Americans Aren’t Really Donating Money to the Ebola Outbreak

Diana Ozemebhoya Eromosele
Boxes of aid for Ebola patients donated by Ghana’s president and chairman of the Economic Community of West African States at the airport in Conakry, Guinea, Sept. 15, 2014. 
Cellou Binani/Getty Images

With all the ice buckets that got thrown over heads this past summer to raise money for Lou Gehrig’s disease (also called ALS), you’d think people would have that same zeal to fight a more immediate humanitarian crisis like the Ebola outbreak in West Africa, but the New York Times is reporting that donations for Ebola from Americans have been trickling in at a glacial pace. 

“Compared to the rush to donate after major disasters of the last decade or so, charitable giving to address the Ebola tragedy is almost nonexistent, and the relief agencies that typically seek donations after a catastrophe are mostly silent,” the report explains.


That’s right: Disaster-relief observers are saying that one of the reasons donations have been low is that nonprofit organizations have not been as vocal and adamant about asking people to donate money for Ebola.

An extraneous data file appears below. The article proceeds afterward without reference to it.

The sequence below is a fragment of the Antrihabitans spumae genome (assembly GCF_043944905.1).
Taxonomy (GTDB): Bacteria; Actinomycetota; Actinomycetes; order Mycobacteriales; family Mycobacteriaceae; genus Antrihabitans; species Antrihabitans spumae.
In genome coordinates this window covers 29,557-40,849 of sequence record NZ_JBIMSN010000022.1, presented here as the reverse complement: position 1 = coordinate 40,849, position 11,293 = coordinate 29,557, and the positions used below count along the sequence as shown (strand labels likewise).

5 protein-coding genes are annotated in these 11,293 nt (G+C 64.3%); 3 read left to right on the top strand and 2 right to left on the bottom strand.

Another reason boatloads of money haven’t been raised, experts are speculating, is that the outbreak doesn’t have a visual impact to it—like, say, an earthquake, tsunami or the terrorist attacks against the U.S. on 9/11.

“Perhaps it lacks the visual drama of a natural disaster,” the New York Times explains.

Also, money doesn’t seem to be connected to the solution, while millions of dollars would go far toward cleaning up a wreckage site or restoring tsunami-damaged communities. According to the report, though, donations spiked in September when it became increasingly clear that the epidemic was getting worse and funds would be needed to contain it.


“It is harder for people to understand what their money can do to fight a disease with such a high mortality rate and no sure treatment,” the report noted. “It is not even clear that providing food, housing and protective equipment will have any impact—or how those things will get where they are most needed.”  

Read more at the New York Times.

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